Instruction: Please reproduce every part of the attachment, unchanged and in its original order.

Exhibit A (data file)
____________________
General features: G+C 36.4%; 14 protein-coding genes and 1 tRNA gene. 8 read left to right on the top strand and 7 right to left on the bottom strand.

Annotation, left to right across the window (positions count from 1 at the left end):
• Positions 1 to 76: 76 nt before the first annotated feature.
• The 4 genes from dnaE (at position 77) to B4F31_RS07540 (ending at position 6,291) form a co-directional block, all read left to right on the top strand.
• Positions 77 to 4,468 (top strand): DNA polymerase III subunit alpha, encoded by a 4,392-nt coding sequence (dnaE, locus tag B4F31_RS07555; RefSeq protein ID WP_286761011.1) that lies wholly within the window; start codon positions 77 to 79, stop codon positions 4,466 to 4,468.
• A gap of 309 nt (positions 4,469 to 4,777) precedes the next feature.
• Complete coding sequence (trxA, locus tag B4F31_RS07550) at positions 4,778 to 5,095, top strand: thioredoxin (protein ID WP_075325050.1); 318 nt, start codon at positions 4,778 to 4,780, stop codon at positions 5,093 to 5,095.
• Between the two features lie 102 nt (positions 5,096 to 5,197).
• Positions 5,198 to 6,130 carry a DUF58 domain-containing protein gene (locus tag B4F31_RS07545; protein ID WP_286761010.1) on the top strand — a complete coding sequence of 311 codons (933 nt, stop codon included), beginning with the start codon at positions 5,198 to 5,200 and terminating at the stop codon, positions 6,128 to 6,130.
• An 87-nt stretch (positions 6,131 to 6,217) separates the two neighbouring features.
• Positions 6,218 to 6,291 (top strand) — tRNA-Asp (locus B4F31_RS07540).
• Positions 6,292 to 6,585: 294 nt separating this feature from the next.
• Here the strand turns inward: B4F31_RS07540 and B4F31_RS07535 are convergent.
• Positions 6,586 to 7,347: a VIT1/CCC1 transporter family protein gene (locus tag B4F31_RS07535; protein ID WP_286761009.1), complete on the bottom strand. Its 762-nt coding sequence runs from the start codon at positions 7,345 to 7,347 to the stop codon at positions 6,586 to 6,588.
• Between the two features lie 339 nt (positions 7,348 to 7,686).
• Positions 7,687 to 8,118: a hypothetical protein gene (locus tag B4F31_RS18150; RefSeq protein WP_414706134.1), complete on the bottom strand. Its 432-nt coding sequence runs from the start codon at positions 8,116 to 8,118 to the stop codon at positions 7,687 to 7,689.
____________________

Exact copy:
General features: G+C 36.4%; 14 protein-coding genes and 1 tRNA gene. 8 read left to right on the top strand and 7 right to left on the bottom strand.

Annotation, left to right across the window (positions count from 1 at the left end):
• Positions 1 to 76: 76 nt before the first annotated feature.
• The 4 genes from dnaE (at position 77) to B4F31_RS07540 (ending at position 6,291) form a co-directional block, all read left to right on the top strand.
• Positions 77 to 4,468 (top strand): DNA polymerase III subunit alpha, encoded by a 4,392-nt coding sequence (dnaE, locus tag B4F31_RS07555; RefSeq protein ID WP_286761011.1) that lies wholly within the window; start codon positions 77 to 79, stop codon positions 4,466 to 4,468.
• A gap of 309 nt (positions 4,469 to 4,777) precedes the next feature.
• Complete coding sequence (trxA, locus tag B4F31_RS07550) at positions 4,778 to 5,095, top strand: thioredoxin (protein ID WP_075325050.1); 318 nt, start codon at positions 4,778 to 4,780, stop codon at positions 5,093 to 5,095.
• Between the two features lie 102 nt (positions 5,096 to 5,197).
• Positions 5,198 to 6,130 carry a DUF58 domain-containing protein gene (locus tag B4F31_RS07545; protein ID WP_286761010.1) on the top strand — a complete coding sequence of 311 codons (933 nt, stop codon included), beginning with the start codon at positions 5,198 to 5,200 and terminating at the stop codon, positions 6,128 to 6,130.
• An 87-nt stretch (positions 6,131 to 6,217) separates the two neighbouring features.
• Positions 6,218 to 6,291 (top strand) — tRNA-Asp (locus B4F31_RS07540).
• Positions 6,292 to 6,585: 294 nt separating this feature from the next.
• Here the strand turns inward: B4F31_RS07540 and B4F31_RS07535 are convergent.
• Positions 6,586 to 7,347: a VIT1/CCC1 transporter family protein gene (locus tag B4F31_RS07535; protein ID WP_286761009.1), complete on the bottom strand. Its 762-nt coding sequence runs from the start codon at positions 7,345 to 7,347 to the stop codon at positions 6,586 to 6,588.
• Between the two features lie 339 nt (positions 7,348 to 7,686).
• Positions 7,687 to 8,118: a hypothetical protein gene (locus tag B4F31_RS18150; RefSeq protein WP_414706134.1), complete on the bottom strand. Its 432-nt coding sequence runs from the start codon at positions 8,116 to 8,118 to the stop codon at positions 7,687 to 7,689.